Watch Your Step

– by Fanuel Muindi – How many steps do you take in a day? We take so many of them every day (around 6000 or so) without a care. For many of us, the focus is on our destinations. Spend some time watching some of your steps. Share some of your steps. A change of…

The Things I Can’t Not Do

– by Myron Shekelle – Research Associate, Department of Anthropology, Western Washington University –  If your job didn’t pay any money, would you continue to do it anyway? As a scientist, I have had the opportunity to know the answer to this philosopher’s question. In April 1996, I was surveying tarsiers on Malenge Island, a tiny…

Stories in Science: An Interview with Elsevier

– by Mary Preap (Associate Acquisitions Editor at Elsevier  | Originally published on SciTech Connect Elsevier on May 11 2017 –   Stories in Science is an online platform where people can share stories about their relationship with science and read stories that have been shared by others. As noted on the website, “We are surrounded by so many stories…

Making My Way from Mountains to Mud: Part 3

– by Robin McLachlan – We teach school children that science is inaccessible and scientists are socially inept. Crazy scientists hide behind lab benches. They are disguised beneath white coats and thick glasses. Their hair is disheveled, their motivations shady, their sentences long and entangled in complexity. I wasn’t impressed with this type of science. My…

Tanqueray and Rocks

– by Silas Stafford – You can’t do geology without a nice gin and tonic. It’s gotta be Tanqueray, none of this Gordon’s crap. After a few you’ll start really appreciating the change in perspective”.  Professor Shore’s voice boomed, brimming with gravid enthusiasm and filling the lecture hall as he dispensed advice for the coming field trip. Professor…

The Courage to Say No

by William Yakah | Undergraduate Student (Neuroscience) | Michigan State University | Like many others in middle school, I didn’t know exactly what I wanted to be in the future. In 6th grade, my class had a group of college students talk to us about pursuing higher education. Before they left, they gave us notebook covers that…

Why I Sci

by Natalie Hamer | Biomedical Science Student at Newcastle University | My favorite question has always been ‘why?’ As a child, this question frustrated my mother to no end. I asked her a million questions, and interrogated all of her answers. When I wasn’t demanding to know ‘why’, I could often be found with my head…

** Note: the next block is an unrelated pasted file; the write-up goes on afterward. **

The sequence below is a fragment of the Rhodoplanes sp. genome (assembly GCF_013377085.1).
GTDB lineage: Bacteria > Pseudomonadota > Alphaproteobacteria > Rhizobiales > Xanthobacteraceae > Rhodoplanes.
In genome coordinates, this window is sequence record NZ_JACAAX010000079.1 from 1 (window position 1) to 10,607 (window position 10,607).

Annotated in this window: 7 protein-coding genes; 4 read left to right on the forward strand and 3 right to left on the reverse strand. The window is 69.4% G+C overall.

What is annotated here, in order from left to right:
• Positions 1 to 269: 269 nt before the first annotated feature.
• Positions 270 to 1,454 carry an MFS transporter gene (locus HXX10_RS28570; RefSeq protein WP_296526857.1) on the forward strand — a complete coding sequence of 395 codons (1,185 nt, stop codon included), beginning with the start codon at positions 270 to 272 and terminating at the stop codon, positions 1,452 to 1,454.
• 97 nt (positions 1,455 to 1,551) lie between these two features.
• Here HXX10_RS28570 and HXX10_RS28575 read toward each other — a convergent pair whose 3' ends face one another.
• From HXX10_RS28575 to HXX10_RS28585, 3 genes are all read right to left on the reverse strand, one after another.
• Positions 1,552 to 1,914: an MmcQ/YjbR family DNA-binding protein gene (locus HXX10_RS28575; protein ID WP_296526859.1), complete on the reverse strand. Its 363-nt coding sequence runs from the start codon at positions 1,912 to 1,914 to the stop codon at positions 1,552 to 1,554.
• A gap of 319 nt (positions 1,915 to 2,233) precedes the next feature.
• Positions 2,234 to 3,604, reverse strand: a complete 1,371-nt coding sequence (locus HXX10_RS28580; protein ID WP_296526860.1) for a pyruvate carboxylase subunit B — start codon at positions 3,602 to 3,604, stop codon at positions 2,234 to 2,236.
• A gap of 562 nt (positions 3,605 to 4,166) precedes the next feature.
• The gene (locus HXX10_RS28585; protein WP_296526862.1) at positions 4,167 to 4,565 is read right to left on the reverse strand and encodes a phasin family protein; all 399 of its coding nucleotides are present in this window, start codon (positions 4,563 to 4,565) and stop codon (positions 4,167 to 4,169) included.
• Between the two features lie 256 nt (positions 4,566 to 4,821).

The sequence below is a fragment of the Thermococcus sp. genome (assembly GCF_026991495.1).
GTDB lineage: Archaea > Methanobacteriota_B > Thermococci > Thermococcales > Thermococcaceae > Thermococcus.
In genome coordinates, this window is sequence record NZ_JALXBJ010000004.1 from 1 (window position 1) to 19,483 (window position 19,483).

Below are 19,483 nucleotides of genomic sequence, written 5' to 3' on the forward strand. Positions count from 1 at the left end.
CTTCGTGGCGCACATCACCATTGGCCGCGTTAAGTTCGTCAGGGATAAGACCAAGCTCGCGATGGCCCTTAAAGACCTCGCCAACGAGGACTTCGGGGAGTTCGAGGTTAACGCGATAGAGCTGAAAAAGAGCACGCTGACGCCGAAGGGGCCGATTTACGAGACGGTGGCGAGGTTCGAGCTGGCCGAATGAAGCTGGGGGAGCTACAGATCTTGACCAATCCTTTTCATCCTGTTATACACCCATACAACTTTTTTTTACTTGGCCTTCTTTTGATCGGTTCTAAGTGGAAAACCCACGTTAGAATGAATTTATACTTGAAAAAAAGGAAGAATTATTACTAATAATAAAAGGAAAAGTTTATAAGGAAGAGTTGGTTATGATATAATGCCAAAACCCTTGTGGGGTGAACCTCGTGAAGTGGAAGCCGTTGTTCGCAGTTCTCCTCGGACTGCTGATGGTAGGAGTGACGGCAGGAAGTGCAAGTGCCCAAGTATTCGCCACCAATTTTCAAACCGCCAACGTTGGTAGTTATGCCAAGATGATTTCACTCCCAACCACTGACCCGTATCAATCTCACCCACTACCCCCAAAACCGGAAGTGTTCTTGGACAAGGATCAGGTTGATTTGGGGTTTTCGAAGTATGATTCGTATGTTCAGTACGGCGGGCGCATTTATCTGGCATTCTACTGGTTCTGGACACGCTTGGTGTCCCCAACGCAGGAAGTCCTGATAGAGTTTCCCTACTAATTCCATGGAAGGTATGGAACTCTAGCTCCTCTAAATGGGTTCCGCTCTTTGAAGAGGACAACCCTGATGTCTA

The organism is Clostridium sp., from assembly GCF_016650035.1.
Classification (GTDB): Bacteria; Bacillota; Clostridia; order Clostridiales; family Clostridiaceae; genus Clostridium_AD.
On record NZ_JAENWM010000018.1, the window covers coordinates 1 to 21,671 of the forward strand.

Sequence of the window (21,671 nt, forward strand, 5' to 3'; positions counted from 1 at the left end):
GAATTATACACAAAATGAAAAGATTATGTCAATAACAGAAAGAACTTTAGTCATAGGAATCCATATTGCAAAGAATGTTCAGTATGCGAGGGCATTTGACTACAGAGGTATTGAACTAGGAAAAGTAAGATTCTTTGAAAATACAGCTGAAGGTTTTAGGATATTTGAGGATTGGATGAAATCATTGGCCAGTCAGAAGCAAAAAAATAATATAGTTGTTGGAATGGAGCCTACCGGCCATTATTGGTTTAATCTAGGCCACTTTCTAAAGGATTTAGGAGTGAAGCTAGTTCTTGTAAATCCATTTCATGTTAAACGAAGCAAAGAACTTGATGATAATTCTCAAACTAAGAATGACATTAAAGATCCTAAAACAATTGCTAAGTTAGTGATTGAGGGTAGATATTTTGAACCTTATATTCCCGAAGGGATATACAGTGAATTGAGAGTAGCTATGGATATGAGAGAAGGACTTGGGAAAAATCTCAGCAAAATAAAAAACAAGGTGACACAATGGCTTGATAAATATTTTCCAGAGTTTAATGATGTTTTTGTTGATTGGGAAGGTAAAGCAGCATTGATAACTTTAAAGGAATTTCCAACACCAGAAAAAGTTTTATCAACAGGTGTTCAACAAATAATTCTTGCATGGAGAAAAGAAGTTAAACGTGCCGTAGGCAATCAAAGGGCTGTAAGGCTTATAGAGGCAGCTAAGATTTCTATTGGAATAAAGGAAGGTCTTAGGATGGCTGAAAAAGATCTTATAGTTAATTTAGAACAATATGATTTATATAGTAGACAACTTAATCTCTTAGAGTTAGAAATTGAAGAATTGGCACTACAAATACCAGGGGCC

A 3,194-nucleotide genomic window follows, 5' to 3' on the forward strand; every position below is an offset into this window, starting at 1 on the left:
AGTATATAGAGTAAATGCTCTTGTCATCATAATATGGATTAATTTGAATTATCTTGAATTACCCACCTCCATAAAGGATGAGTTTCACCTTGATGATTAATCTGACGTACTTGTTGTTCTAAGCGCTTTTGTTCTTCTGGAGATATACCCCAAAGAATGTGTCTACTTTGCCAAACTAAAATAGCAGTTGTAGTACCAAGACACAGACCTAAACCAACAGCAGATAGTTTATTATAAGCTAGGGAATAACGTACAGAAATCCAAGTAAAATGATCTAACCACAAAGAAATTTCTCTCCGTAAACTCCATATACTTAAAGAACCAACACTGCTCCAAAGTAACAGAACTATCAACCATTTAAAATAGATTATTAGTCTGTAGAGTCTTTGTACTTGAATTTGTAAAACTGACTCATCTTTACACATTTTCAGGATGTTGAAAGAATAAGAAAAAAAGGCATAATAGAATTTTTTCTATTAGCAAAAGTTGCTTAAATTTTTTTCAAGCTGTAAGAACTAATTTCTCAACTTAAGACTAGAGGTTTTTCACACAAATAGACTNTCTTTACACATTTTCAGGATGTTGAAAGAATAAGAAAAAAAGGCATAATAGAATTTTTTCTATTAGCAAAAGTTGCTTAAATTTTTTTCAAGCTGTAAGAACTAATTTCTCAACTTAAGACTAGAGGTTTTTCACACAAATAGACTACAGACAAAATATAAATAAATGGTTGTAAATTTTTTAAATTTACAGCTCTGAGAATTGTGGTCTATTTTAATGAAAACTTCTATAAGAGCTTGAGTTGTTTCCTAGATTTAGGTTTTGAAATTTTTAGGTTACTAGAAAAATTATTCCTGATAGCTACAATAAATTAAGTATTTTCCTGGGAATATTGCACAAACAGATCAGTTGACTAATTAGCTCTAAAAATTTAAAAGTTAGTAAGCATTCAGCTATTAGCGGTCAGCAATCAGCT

A Ride of a Lifetime

by John Kropowensky | Curriculum Coordinator at Harvard University | The relationship I have had with science has been one of many ups and downs, a roller coaster ride speeding up, stopping suddenly, and revealing the beautiful world at its peak. Science is not so different from this thrill ride. When one learns about science the…

Searching for answers as a Space Physicist

by Alessandra Abe Pacini | Space Weather Physicist at the Johns Hopkins University Applied Physics Lab I am the youngest child in a multi-cultural Brazilian family. I am the result of an immigration wave that happened in the beginning of the last century and brought my grandparents and great-grandparents from Italy, Japan and Lebanon to work…

Discovering my identity as a scientist

by Tyler A. Allen | NC State University, College of Veterinary Medicine |  My journey into science was a seemingly unexpected yet inevitable one. I am the first person in my family to venture into the field of science as a career. I have always had a keen interest for science, particularly biology. Learning how life…

From rural China to Harvard and beyond

By Jiang He | Postdoctoral Scholar | MIT | I grew up as a farmer in China in a pre-industrial farming society. When I was born, my village had no cars, no telephones, no electricity, not even running water. Electricity was not introduced until the 1990s, and we didn’t have our first telephone until 2001….

Ordinary Folks Doing Extraordinary Things

by David Denlinger | Department of Biology | Utah State University Everyday when we wake up, whether we recognize it or not, our lives are inspired by science: not being crippled by polio or smallpox, the food we eat, the vehicles that get us places, the clothes we wear, the technology that helps us get our…

The words that changed my life

by Lia Paola Zambetti |Senior Project Officer |Research Development and Collaboration |The University of Sydney On a dull Saturday morning in the lab, I heard the words that changed my life. I had just finished changing the medium for my cells and was chatting with the only other person around, a senior postdoc from a…

Take a Chance On Me

by Jessica Okoro | TEDxLeicester Jessica Okoro the founder and director of BeScience STEM. Their mission is to “bring STEM to communities that do not currently have the opportunity to experience different aspects of STEM and to explore career choices, explore creatively the STEM subjects, (3) ignite STEM excitement in the community and family, and (4)…

From Grandma’s Backyard to the Bench 

by Rodolfo Jimenez | Assistant Director – Summer Bridge at The University of Texas at Austin <>My parents were so young when they had me. They both had to put school on hold in order to provide for their new family. Because of my parents’ varying work schedules, my grandmother had a big role in raising…

Making My Way from Mountains to Mud: Part 2

by Robin McLachlan | Graduate Student | University of Washington <> In Part 1 of this journey, I bumbled down into Crystal Cave, the rocky heart of Sequoia National Park, where my love for geology was ignited. But if this fiery relationship started way up in the mountains, how did I make my way all the way…